How Solar Works
How do home solar panels, inverters and battery systems work?
How Solar Works
To understand if solar makes sense for you and your home, it's important to know how solar works. Now you don't need to understand every detail to save money with solar, but if you've ever wondered how and why those solar panels on roofs work we've got you covered.
Looking for a quick answer on how solar works?
- Solar panels absorb photons (solar energy) from the sun and in doing so generate an electric current. The current generated is direct current or DC.
- Inverter(s) convert DC electricity into alternating current (AC) electricity. There are two main types of converters: string inverters, and micro inverters.
- The converted energy can then be used to power your home!
- A net meter measures your electricity flow - to and from your home.
Want more detail? We'll walk you through how solar works by first addressing what solar energy is.
What is Solar Energy?
Did you know that all of the energy we use comes from the sun?
You probably know that's true for solar panels, but the sun is also the ultimate source for energy generated by wind, water and fossil fuels.
Here's how it works.
Heat from the sun drives the air currents and water cycles that turn wind turbines and power hydroelectric dams. Meanwhile, the sun's rays also grow the plants that ultimately become wood, coal and gas.
The sun has produced energy for billions of years and naturally energizes all of the plants on the planet. These plants give energy to animals and power the human body. This is done by a process called photosynthesis.
For decades now, scientists have unlocked the secrets of how a plant creates energy through photosynthesis and they can duplicate that process using modern technology in silicon. This process of creating electricity from the sun can power our homes and cities.
So, what if we could open the most direct path between the sun and the energy we use every day?
Let's take a step back so we can understand the sun's real power and potential.
The sun is a massive, flaming sphere of gasses, 330 thousand times more massive than Earth. At its core, the sun is 27 million degrees Fahrenheit, which is 60 thousand times the temperature of your oven when you bake a pizza! The sun gives off lots of energy into space as heat and light, called solar energy.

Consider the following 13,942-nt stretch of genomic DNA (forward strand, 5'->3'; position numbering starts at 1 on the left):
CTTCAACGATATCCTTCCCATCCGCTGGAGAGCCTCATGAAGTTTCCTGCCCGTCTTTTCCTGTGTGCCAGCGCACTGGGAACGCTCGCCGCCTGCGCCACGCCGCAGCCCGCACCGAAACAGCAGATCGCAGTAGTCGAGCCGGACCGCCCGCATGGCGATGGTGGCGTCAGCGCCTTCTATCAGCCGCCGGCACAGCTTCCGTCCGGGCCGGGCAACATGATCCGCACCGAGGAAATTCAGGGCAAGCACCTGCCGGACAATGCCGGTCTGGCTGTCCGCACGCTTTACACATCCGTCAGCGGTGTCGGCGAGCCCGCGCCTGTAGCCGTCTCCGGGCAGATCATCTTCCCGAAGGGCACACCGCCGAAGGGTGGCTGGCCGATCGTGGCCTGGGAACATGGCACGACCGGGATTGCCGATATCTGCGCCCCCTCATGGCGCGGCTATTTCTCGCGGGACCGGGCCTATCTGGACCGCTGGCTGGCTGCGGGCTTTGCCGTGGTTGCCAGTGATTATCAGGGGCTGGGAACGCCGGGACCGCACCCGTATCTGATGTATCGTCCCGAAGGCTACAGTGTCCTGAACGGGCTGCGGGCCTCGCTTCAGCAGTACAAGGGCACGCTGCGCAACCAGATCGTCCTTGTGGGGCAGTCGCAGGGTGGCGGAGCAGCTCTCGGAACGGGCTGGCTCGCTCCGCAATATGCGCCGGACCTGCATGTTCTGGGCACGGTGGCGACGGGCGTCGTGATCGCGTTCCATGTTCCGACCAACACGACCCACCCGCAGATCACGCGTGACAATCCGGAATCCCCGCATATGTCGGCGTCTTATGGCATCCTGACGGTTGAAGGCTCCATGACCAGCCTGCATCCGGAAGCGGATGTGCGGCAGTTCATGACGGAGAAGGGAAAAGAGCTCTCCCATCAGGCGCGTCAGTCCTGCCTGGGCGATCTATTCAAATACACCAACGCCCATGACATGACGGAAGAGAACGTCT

Right now, we aren't using all this energy―instead, we mostly rely on coal, oil, natural gas and other sources. But these resources aren't renewable, which means they'll eventually run out. Not only are these non-renewable resources going to run out, burning them pollutes our planet and contributes to climate change.
The sun's energy, on the other hand, will not run out for the next five billion years. That makes it a renewable resource.
How Do Solar Panels Work?
Solar panels are made up of smaller units called solar cells. The most common solar cells are made from silicon, a semiconductor that is the second most abundant element on Earth. In a solar cell, crystalline silicon is sandwiched between conductive layers. Each silicon atom is connected to its neighbors by four strong bonds, keeping the electrons in place and restricting current flow.
Here's the key: A silicon solar cell uses two distinct layers of silicon. An n-type silicon has extra electrons, and p-type silicon has extra spaces for electrons, which we'll call holes. Where the two types of silicon meet, electrons can wander across the p/n junction, leaving a positive charge on one side and creating negative charge on the other.
You can think of light as the flow of tiny particles called photons shooting out from the sun. When one of these photons strikes the silicon cell with adequate energy, it can knock an electron from its bond, leaving a hole. The negatively charged electron and location of the positively charged hole are now free to move around. But because of the electric field at the p/n junction, they'll only go one way. The electron is drawn to the n-side, while the hole is drawn to the p-side.
The mobile electrons are collected by thin metal fingers at the top of the cell. From there, they flow through an external circuit, doing electrical work, like powering a lightbulb. Then they return through the conductive aluminum sheet on the back. Each silicon cell only puts out half a volt, but you can string them together in modules to get more power. Twelve photovoltaic cells are enough to charge a cell phone, while it takes many modules to power an entire house.
Electrons are the only moving parts in a solar cell, and they all go back where they came from. There's nothing to get worn out or used up, so solar cells can last for decades.
So what's stopping us from being fully reliant on solar power?
The most obvious of those is that solar energy is distributed across the planet unevenly. Some areas are sunnier than others. The distribution is also inconsistent over time. Less solar energy is available on cloudy days, at night or in the winter. So a total reliance would require efficient ways to get electricity from sunny to cloudy locations through effective storage of energy.
The efficiency of the cell itself is a challenge, too. If sunlight is reflected instead of absorbed, or if dislodged electrons fall back into a hole before going through the circuit, that photon's energy is lost. Most commercial systems currently hover around 15-25% efficiency.
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